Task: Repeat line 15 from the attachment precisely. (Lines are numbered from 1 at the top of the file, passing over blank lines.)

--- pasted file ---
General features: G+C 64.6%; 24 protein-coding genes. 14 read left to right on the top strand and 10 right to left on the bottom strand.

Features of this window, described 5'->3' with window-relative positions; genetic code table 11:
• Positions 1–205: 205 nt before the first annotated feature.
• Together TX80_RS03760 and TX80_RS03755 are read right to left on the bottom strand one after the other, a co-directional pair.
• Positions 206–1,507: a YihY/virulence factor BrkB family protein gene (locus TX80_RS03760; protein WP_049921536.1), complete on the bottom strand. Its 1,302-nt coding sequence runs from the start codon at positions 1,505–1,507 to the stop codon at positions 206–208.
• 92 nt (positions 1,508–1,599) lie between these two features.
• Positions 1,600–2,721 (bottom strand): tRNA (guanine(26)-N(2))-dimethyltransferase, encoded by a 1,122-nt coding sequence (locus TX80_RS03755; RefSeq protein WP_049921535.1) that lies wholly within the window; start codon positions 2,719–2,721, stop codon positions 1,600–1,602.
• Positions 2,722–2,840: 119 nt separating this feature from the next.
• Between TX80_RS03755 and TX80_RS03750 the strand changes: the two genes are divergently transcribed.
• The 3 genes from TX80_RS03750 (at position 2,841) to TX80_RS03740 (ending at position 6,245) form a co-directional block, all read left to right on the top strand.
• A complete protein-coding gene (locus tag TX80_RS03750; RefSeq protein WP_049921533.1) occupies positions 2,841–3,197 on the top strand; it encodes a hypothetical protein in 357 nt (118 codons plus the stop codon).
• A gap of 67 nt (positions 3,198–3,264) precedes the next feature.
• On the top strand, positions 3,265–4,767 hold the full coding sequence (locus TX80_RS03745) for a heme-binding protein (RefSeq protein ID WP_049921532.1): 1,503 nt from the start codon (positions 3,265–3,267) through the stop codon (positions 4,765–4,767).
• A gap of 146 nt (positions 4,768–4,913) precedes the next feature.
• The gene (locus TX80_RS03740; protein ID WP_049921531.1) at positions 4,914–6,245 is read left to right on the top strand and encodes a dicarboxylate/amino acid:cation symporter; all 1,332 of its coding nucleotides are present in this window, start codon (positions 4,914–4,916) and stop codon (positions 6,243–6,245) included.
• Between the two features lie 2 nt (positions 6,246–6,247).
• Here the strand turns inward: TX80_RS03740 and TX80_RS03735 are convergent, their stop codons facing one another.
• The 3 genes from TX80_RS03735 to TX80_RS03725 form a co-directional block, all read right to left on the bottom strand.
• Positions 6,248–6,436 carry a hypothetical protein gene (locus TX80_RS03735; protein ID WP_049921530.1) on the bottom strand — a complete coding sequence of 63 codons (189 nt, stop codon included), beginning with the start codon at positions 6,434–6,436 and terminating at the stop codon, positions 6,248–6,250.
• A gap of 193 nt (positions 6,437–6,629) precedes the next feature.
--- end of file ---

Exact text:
• The gene (locus TX80_RS03740; protein ID WP_049921531.1) at positions 4,914–6,245 is read left to right on the top strand and encodes a dicarboxylate/amino acid:cation symporter; all 1,332 of its coding nucleotides are present in this window, start codon (positions 4,914–4,916) and stop codon (positions 6,243–6,245) included.